Phil Foden has never needed to officially announce his arrival as a Manchester City player – his quality from his emergence as a teenager and his importance to this club’s future has never been in doubt.
If there was one game, however, where this brilliant young talent worked his way into a wider consciousness it was when he ran the 2020 Carabao Cup final for City in their 2-1 win against Aston Villa last March, just before the country went into lockdown and the game went on hold.
It was on this same occasion a little more than a year later, as the country gradually emerges out of the pandemic, that the 20-year-old used another major final to emphasise once more what a gem City and England have on their hands.
Remarkably, given he is only 20 years old, this was his seventh major club trophy – a fourth League Cup adding to the two Premier League titles and one FA Cup success he can list on an already glittering CV.
But it was not just that he was a part of this success – it was that he played a starring role once again that was so striking, lighting up the occasion for the 8,000 fans present, 2,000 of them from Manchester City.
First the details.
Manchester City completely merited a historic fourth successive win in this competition, Spurs somehow surviving until the 82nd minute before conceding despite being largely outclassed from the start. It was defender Aymeric Laporte – heading Kevin de Bruyne’s free-kick beyond defiant keeper Hugo Lloris – who secured City’s deserved success.
Spurs will claim, with some justification, that Laporte was fortunate to be in a position to exert such influence after escaping what looked a certain yellow card for a first-half foul on Lucas Moura before being cautioned for a foul on the same player after the break.
The reality, however, is that Spurs were fortunate to hold out as long as they did because Foden once again graced a major final by being at the heart of so many of City’s best moments.
Manager Pep Guardiola played without a recognised striker and his side wasted so many opportunities that this game almost counted as ‘Exhibit A’ as to why they should attempt to correct that this summer.
They were so much on top that the Spurs supporters let out a huge roar when a rare attack brought the riches of a corner.
Foden was a constant threat, along with the excellent Riyad Mahrez. The only thing missing from his performance was the garnish of a goal.
He steered one first-half chance wide at the near post then held his head in disbelief when he saw another effort deflected on to the upright by Toby Alderweireld.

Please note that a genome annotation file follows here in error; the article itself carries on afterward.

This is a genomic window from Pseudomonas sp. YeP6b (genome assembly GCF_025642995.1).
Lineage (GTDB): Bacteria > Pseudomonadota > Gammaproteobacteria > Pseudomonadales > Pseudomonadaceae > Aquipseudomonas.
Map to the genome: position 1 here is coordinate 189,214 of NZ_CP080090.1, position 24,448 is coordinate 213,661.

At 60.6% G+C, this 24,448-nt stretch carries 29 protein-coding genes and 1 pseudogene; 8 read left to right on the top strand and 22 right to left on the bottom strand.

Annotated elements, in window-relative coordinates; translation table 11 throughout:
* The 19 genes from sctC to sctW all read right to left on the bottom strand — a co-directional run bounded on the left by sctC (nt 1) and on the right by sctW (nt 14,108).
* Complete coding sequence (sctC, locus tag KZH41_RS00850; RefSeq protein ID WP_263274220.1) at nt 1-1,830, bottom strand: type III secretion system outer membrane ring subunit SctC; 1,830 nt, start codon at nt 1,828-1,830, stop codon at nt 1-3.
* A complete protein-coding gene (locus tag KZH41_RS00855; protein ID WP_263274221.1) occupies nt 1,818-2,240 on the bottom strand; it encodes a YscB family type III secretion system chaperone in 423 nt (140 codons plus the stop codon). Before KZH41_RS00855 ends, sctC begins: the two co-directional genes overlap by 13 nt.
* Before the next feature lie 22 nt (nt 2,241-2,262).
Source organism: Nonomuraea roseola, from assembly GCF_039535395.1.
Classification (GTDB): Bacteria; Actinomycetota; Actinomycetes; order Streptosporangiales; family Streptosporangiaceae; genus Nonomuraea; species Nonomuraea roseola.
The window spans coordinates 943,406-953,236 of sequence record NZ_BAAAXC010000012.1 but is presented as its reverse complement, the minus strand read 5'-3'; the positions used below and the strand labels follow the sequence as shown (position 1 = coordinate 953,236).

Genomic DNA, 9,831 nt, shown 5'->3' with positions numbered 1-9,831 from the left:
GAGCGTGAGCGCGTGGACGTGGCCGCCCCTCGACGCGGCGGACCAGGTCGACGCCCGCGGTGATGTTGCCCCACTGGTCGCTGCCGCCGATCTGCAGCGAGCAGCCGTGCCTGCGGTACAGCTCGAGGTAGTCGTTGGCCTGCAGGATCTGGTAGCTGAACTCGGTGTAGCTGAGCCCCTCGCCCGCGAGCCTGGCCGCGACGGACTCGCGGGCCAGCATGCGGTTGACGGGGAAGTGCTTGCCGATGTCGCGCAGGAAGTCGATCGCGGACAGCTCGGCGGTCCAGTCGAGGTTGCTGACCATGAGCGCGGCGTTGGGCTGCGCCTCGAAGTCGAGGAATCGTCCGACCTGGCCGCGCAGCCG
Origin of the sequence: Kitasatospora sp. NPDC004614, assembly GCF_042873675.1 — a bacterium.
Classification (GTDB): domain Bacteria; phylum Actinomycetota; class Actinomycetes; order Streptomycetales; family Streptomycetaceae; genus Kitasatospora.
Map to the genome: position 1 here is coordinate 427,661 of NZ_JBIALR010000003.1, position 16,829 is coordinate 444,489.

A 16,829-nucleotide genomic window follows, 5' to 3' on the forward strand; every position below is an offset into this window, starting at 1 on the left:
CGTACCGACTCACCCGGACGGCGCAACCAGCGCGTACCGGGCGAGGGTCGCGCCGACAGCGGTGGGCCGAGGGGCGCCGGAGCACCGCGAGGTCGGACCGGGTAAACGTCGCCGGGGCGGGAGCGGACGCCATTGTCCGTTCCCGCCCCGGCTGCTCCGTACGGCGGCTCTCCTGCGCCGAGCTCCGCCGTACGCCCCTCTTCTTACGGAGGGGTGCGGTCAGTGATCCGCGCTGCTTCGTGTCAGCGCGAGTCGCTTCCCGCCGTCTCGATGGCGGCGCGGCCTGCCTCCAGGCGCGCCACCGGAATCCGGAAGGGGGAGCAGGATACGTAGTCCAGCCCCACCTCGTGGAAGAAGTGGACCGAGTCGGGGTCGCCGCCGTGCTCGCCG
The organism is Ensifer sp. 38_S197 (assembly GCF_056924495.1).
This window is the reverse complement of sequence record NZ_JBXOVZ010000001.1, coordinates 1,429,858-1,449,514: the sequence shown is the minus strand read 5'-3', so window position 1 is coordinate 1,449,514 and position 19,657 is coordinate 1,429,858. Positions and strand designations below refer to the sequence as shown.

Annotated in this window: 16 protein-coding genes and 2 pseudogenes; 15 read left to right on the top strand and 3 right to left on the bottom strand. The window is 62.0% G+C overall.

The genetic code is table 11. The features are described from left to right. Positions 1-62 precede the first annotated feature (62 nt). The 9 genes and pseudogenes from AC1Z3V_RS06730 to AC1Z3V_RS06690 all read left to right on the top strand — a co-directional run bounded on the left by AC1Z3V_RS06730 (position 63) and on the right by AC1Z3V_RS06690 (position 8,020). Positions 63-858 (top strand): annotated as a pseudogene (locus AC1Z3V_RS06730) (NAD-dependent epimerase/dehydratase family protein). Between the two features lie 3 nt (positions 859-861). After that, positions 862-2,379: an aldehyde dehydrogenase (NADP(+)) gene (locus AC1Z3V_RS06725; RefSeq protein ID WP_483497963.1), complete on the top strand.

Foden’s touch, vision and uncanny ability to ride challenges aimed at stopping him in his tracks were all immaculate. No wonder he was held in a lengthy embrace by a celebrating Guardiola afterwards.
Just examine Foden’s contribution to City’s success in recent weeks and consider how important he is to the defining days to come, starting with the Champions League semi-final first leg at Paris St-Germain on Wednesday. He has helped make the return of the Premier League title to Etihad Stadium now a formality.
Foden was the player who dug City out of a very awkward situation when Borussia Dortmund threatened to leave the Etihad with a crucial Champions League quarter-final first-leg draw by conjuring up a late winner.
And when they were briefly threatened with more Champions League disappointment after Borussia Dortmund took the lead in the second leg, meaning the Bundesliga side were going through at that point, it was Foden’s late winner that eased them into the last four.
Guardiola has handled Foden with expert care, overseeing steady development when other voices suggested he might even be holding this precocious talent back – a nonsensical notion given the Catalan’s love of naturally gifted footballers.
And despite being used sparingly at times, his increased involvement means he already has 50 goal involvements (29 goals and 21 assists) in 118 career club appearances, of which only 63 have been starts.
Foden has been earmarked for greatness for some time and is now showing on a regular basis he has all the tools to fulfil that promise.
He is also presenting even more of a Euro 2020 conundrum for England manager Gareth Southgate with every passing week, albeit one he is no doubt delighted to have.
Foden has shown both with City and England that the big games and big occasions all come alike, carrying all the hallmarks of someone who will relish the harsher spotlight of a major international tournament this summer.
Guardiola has no hesitation trusting him when it matters and it is increasingly hard to see how Southgate cannot do the same when England’s Euros campaign, one in which they will be regarded as one of the favourites as a result of a succession of games here at Wembley, gets underway on 13 June.
Foden is a player for all occasions – and there can be no doubt he will be a pivotal figure as City attempt to add the Champions League to this Carabao Cup success and the inevitable Premier League triumph, which could be confirmed next weekend.